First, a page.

The two former pilots reacted strongly to the leaked recordings. Wizz Air employees expressed their disapproval of part-time work during the holidays and were called “rotten apples.” Last year, four more pilots were unemployed and received legal remedies.
-The former Wizz Air pilot who flew to E24 said it was shocking to hear this news.
He was one of the unemployed when the airline announced plans to lay off one-fifth of its staff in April last year, or about 1,000 employees. E24 heard the recently leaked audio recordings, and this process is inspiring. Dagbladet has been published Excerpt from a seven-minute clip.
When they were supposed to meet with about twenty basic captains, they were instructed to start logging with “rotten apples.”
According to the recorder, if you are seriously ill, ask for leave, ask for leave, or do not agree to extend your working hours to more than the usual 12 hours, then the pilot should be considered a bad apple. Anyone who is not “Wizz culture” will use these words.
The company’s communications manager Andras Rado admitted in an email to E24, “At that time, under very special circumstances, a regrettable language was used in internal meetings”.
Rado wrote that when the record was disclosed, Wizz Air took immediate action, including a new head of aircraft operations, restructuring of the regional structure, and internal investigations conducted by a third party.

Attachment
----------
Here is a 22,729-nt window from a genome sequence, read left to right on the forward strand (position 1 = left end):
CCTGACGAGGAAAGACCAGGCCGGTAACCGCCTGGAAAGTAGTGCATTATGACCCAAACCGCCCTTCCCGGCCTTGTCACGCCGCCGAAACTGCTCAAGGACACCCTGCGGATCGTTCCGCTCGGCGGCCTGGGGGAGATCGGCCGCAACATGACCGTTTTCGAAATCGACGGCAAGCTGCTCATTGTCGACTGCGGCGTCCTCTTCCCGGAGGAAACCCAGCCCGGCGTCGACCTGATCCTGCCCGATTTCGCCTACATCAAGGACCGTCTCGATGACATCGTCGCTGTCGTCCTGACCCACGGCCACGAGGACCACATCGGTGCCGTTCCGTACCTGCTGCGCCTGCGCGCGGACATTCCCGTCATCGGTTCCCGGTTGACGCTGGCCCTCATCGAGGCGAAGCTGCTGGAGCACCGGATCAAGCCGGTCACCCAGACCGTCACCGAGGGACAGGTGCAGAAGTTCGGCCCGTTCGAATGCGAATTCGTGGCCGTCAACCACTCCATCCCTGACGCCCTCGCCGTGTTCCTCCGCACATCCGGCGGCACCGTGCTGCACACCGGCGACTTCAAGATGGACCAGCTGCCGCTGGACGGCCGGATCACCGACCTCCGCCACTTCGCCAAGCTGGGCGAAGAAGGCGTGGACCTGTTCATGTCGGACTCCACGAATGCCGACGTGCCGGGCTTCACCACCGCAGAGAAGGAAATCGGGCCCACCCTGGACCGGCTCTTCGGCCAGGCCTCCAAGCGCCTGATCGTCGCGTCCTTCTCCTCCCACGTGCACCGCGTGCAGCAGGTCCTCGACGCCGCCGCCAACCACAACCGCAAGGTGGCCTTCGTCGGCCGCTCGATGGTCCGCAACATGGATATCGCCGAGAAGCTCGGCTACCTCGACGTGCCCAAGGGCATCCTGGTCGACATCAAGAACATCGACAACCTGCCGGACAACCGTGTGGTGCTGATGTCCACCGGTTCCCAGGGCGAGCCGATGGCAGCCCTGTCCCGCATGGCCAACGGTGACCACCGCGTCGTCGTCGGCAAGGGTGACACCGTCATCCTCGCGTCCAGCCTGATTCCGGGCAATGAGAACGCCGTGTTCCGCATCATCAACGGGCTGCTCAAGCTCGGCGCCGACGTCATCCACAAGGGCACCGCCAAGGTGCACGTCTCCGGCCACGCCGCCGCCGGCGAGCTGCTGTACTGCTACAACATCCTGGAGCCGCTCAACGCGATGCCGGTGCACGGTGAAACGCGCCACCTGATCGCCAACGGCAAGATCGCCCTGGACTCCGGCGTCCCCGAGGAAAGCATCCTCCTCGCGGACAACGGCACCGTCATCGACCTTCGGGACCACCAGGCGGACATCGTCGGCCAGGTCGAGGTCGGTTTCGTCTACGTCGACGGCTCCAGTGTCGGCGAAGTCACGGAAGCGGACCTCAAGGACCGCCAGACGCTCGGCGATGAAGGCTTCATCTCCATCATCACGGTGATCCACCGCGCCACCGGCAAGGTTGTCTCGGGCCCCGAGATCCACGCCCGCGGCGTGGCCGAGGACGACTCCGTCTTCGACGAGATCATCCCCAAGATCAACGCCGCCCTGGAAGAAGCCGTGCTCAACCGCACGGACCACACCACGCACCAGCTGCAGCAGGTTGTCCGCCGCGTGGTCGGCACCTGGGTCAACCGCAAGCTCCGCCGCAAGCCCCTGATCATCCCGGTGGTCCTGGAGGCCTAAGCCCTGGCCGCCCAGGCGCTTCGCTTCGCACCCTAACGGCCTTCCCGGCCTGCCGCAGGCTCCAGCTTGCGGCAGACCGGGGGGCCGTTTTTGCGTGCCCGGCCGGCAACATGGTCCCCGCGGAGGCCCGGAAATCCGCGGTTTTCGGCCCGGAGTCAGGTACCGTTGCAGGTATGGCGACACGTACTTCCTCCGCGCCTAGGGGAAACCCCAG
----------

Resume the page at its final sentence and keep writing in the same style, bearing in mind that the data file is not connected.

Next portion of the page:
It is not certain who you heard in the clip, or what role the people involved play in the Hungarian budget airlines.
E24 has spoken to two pilots from two different countries. They lost their jobs at Wizz Air in April last year and both heard about the leaked recordings. They have not flown in Norway.
Because they did not want to be named, the pilots accepted an interview with E24 because they feared that being named by name would seriously damage their future career. One of them is in legal proceedings because he believes this is an unfounded dismissal, so he needs to get back to work.
E24 saw the resignation letter they received. One of them only said that “simplification” was the reason, while the other only said that “performance” was the only personal reason.
A pilot pointed out that the claims about rotten apples were inconsistent with the pilot’s right to rest and freedom. He believes that putting pressure on pilots to make them work for a few days, or when they feel uncomfortable, require longer shifts, which violates all the rules of the aviation field.
Another pilot said that he was not directly shocked when he heard the recording, because he had long believed that this mentality was a characteristic of Wizz Air’s management, but in fact, hearing these words was still completely different.
The two believe that a work culture in which pilots do not want to be regarded as “rotten apples” that pilots must say “yes” to additional work poses a risk to flight safety.